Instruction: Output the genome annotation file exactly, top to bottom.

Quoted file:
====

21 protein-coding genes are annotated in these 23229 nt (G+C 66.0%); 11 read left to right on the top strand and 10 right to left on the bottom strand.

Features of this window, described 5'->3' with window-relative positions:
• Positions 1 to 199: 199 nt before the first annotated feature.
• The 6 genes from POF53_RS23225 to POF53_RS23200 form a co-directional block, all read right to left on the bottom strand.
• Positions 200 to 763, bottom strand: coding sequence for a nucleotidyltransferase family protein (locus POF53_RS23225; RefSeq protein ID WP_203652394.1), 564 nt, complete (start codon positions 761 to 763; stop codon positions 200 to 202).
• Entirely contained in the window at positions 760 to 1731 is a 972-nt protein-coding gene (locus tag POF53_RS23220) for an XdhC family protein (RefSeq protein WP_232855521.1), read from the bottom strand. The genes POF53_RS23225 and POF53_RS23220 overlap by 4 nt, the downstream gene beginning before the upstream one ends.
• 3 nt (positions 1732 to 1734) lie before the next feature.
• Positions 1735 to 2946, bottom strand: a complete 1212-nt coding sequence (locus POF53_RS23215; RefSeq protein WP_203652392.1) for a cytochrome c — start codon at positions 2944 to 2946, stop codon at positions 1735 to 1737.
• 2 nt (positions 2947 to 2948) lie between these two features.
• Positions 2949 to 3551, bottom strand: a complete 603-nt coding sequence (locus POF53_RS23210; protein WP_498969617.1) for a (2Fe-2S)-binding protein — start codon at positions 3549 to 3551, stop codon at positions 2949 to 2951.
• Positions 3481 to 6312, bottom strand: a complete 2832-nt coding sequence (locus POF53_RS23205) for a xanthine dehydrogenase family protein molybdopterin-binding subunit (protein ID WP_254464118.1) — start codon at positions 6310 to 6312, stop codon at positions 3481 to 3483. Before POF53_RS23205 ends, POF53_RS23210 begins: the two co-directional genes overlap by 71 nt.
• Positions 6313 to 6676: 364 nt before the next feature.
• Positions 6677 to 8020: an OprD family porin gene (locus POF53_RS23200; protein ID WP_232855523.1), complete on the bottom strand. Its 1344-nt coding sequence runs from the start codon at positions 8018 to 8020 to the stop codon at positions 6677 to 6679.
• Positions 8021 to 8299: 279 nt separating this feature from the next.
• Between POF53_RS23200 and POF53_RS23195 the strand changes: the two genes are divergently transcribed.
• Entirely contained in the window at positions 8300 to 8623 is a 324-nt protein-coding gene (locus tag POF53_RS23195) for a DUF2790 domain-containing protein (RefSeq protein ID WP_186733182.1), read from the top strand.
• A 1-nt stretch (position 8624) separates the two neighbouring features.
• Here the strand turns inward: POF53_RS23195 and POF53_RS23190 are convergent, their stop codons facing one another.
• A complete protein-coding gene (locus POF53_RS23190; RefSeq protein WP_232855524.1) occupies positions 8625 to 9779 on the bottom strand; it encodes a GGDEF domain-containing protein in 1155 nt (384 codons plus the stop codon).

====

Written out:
21 protein-coding genes are annotated in these 23229 nt (G+C 66.0%); 11 read left to right on the top strand and 10 right to left on the bottom strand.

Features of this window, described 5'->3' with window-relative positions:
• Positions 1 to 199: 199 nt before the first annotated feature.
• The 6 genes from POF53_RS23225 to POF53_RS23200 form a co-directional block, all read right to left on the bottom strand.
• Positions 200 to 763, bottom strand: coding sequence for a nucleotidyltransferase family protein (locus POF53_RS23225; RefSeq protein ID WP_203652394.1), 564 nt, complete (start codon positions 761 to 763; stop codon positions 200 to 202).
• Entirely contained in the window at positions 760 to 1731 is a 972-nt protein-coding gene (locus tag POF53_RS23220) for an XdhC family protein (RefSeq protein WP_232855521.1), read from the bottom strand. The genes POF53_RS23225 and POF53_RS23220 overlap by 4 nt, the downstream gene beginning before the upstream one ends.
• 3 nt (positions 1732 to 1734) lie before the next feature.
• Positions 1735 to 2946, bottom strand: a complete 1212-nt coding sequence (locus POF53_RS23215; RefSeq protein WP_203652392.1) for a cytochrome c — start codon at positions 2944 to 2946, stop codon at positions 1735 to 1737.
• 2 nt (positions 2947 to 2948) lie between these two features.
• Positions 2949 to 3551, bottom strand: a complete 603-nt coding sequence (locus POF53_RS23210; protein WP_498969617.1) for a (2Fe-2S)-binding protein — start codon at positions 3549 to 3551, stop codon at positions 2949 to 2951.
• Positions 3481 to 6312, bottom strand: a complete 2832-nt coding sequence (locus POF53_RS23205) for a xanthine dehydrogenase family protein molybdopterin-binding subunit (protein ID WP_254464118.1) — start codon at positions 6310 to 6312, stop codon at positions 3481 to 3483. Before POF53_RS23205 ends, POF53_RS23210 begins: the two co-directional genes overlap by 71 nt.
• Positions 6313 to 6676: 364 nt before the next feature.
• Positions 6677 to 8020: an OprD family porin gene (locus POF53_RS23200; protein ID WP_232855523.1), complete on the bottom strand. Its 1344-nt coding sequence runs from the start codon at positions 8018 to 8020 to the stop codon at positions 6677 to 6679.
• Positions 8021 to 8299: 279 nt separating this feature from the next.
• Between POF53_RS23200 and POF53_RS23195 the strand changes: the two genes are divergently transcribed.
• Entirely contained in the window at positions 8300 to 8623 is a 324-nt protein-coding gene (locus tag POF53_RS23195) for a DUF2790 domain-containing protein (RefSeq protein ID WP_186733182.1), read from the top strand.
• A 1-nt stretch (position 8624) separates the two neighbouring features.
• Here the strand turns inward: POF53_RS23195 and POF53_RS23190 are convergent, their stop codons facing one another.
• A complete protein-coding gene (locus POF53_RS23190; RefSeq protein WP_232855524.1) occupies positions 8625 to 9779 on the bottom strand; it encodes a GGDEF domain-containing protein in 1155 nt (384 codons plus the stop codon).